– Muslim Scholar
The Qur’an refers to God as “the Living” on five occasions.
“Allah, there is no God but He, the Living and Self-Sustaining. (Al-`Imran 3: 2)
“Faces shall be humbled before the Living, the Self-Sustaining. Hopeless indeed will be those who carry a burden of injustice. (Ta-Ha 20: 111)
“And rely on the Living who does not die, and celebrate His praise.” (Al-Furqan 25: 58)
“He is the Living. There is no God save Him. So call upon Him, making the religion sincerely for Him (alone).” (Ghafir 40: 65)
“Allah, there is no God but He, the Living and Self-Sustaining. Neither slumber nor sleep overtakes him…” (Al-Baqarah 2: 255)
God’s life is the most complete and perfect life without deficiency or weakness of any kind. “Neither slumber nor sleep overtakes him.”
Life is an attribute of God’s essence. It is intrinsic to His existence. This is in contrast to created beings, whose lives are something that God grants them from His favor. Their existence and their sustenance are fully dependent upon Him.
God is the Living who confers life upon others. He creates and sustains all living things in their mortal lives in this world. Then, in the Hereafter, He confers eternal life upon the denizens of Paradise. It is one of the signs of God’s creative power that He imbues inert matter with life.
Consider a stone and then compare it with an animate living thing, something which has sensory power, is aware of its surroundings, and is able to interact with other things in its environment. Consider the human being, a living thing with the power to reason and to articulate his thoughts through speech.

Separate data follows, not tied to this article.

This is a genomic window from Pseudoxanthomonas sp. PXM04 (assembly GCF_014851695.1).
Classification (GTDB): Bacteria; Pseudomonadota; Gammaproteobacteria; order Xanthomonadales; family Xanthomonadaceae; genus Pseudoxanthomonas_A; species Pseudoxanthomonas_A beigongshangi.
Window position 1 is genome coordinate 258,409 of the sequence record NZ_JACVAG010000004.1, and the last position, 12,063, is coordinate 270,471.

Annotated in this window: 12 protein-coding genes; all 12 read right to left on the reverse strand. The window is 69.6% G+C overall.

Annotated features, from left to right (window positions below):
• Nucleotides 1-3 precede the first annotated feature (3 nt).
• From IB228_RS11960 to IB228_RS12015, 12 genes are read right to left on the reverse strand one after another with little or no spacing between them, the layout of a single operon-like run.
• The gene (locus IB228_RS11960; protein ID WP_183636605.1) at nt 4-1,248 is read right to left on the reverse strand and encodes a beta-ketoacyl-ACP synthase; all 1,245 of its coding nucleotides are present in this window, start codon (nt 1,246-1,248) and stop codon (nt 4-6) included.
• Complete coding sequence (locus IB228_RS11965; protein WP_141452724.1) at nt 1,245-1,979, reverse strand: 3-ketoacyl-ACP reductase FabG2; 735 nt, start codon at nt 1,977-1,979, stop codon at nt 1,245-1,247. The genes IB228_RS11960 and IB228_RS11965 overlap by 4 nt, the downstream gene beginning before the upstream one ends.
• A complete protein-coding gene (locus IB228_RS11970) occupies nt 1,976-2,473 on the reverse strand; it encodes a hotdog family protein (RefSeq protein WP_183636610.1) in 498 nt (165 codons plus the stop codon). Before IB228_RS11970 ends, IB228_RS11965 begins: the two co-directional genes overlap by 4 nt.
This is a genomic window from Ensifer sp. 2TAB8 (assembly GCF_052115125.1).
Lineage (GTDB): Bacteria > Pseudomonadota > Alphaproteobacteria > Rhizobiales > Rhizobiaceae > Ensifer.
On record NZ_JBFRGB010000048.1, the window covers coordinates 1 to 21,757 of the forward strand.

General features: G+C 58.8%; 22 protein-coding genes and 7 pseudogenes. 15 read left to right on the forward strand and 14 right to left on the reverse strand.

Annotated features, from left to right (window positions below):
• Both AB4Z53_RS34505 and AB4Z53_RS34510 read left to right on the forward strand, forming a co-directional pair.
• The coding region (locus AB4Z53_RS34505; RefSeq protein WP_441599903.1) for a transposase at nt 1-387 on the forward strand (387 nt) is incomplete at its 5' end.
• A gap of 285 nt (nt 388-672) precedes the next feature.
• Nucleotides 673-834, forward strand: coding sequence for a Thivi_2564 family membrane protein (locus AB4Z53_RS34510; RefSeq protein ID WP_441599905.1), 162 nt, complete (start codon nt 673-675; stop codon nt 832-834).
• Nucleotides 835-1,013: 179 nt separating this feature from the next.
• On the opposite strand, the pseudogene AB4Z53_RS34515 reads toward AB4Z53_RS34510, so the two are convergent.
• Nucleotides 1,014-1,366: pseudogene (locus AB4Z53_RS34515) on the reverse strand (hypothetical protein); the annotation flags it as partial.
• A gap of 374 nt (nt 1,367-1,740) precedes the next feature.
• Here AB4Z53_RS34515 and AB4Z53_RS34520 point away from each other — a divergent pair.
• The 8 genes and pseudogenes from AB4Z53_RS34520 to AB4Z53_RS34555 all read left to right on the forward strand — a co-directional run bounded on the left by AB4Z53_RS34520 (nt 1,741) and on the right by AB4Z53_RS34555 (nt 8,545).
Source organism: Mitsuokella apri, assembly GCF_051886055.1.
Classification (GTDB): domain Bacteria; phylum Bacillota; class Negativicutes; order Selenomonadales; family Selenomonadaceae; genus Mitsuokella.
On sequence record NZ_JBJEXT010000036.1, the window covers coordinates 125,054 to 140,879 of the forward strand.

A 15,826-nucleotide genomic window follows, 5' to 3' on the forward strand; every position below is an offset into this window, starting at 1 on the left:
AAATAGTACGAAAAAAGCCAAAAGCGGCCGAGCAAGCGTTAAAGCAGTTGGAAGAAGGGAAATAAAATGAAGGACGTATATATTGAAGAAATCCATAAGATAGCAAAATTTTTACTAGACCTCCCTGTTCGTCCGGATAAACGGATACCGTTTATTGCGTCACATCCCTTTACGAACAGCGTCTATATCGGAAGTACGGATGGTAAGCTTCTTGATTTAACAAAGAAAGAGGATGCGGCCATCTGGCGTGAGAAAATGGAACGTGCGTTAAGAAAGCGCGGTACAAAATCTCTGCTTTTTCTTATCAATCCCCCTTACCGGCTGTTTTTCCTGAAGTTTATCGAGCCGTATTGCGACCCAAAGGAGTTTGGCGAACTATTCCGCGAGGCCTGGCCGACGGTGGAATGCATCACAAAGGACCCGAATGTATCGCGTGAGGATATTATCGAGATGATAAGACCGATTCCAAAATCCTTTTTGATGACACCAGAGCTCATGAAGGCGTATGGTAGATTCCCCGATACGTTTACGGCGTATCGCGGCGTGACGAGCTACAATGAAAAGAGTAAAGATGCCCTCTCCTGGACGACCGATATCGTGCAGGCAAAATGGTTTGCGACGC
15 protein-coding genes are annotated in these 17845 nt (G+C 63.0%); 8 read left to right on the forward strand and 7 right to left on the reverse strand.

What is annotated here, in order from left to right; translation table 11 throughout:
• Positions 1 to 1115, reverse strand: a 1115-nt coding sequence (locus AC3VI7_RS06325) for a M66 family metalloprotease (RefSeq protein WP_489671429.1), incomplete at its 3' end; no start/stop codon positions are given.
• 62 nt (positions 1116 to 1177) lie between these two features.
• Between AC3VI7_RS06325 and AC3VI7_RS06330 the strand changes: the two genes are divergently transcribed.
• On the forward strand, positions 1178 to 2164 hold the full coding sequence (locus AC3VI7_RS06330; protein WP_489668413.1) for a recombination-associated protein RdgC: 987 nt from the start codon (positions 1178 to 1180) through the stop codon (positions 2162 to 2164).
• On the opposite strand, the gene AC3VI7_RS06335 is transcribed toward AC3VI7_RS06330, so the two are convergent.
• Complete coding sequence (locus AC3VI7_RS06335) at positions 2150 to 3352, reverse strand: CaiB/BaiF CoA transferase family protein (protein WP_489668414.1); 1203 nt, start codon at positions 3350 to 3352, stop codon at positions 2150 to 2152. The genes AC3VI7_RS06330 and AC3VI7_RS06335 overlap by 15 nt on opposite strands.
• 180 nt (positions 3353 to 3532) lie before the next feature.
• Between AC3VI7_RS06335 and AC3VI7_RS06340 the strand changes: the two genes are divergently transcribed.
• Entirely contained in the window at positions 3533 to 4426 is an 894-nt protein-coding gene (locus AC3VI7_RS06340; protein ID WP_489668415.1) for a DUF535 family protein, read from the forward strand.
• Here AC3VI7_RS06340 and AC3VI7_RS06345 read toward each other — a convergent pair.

When we consider how far removed this is from the inert matter of the stone, we can see why God challenges humanity with the example of life, and cites it as proof of our resurrection in the Hereafter. We see this in how God describes the unbeliever:
“He strikes out a likeness for Us, but forgets his own creation. He says: “Who will give life to the bones when they have rotten away?” Say: He will give them life who created them the first time – for He well-knows every creation – the same who produces for you fire out of the green tree, and behold! you kindle therewith (your own fires)!” (Ya-Sin 36: 78-80)
This verse was revealed after a group of Arab polytheists came forward with some old rotting bones, crumbling them between their fingers and saying: “Who will give life to the bones when they have rotten away?” This is a rhetorical question, spoken in derision. They asked this question to express their disbelief and disdain of the idea of a resurrection in the Hereafter. God replies that the disputant: “forgets his own creation.”
This is a concise but sufficient reply to the question of “Who will give life to the bones when they have rotten away?”
God simply reminds the disputant of his being created in the first place. The second creation could be nothing if not easier. In any case, it is no different to God whether it is the first or second creation. However, considering the question of creating something from a human perspective on the matter, the second would be perceived as easier than the first. This is why God says:
“As We began the first creation, We shall repeat it. It is a promise We have undertaken; truly We shall fulfill it.” (Al-Anbiya’ 21: 104)
Both creations are the same to God. God but says: “Be!” and it is. However, He gives this example to address human experience. People who believe that God created them in the first place accept the fact that God gave the properties of life, sensory faculties, and mental powers to the inert matter from which they are made.
Consequently, they can easily accept the idea that God can bring them to life again after they have died and their bones have turned to dust.
Taken with slight editorial modifications from Islam Today web site – http://en.islamtoday.net
Salman Al-Oadah is a prominent Saudi scholar. He supervises the website Islam Today (www.islamtoday.com).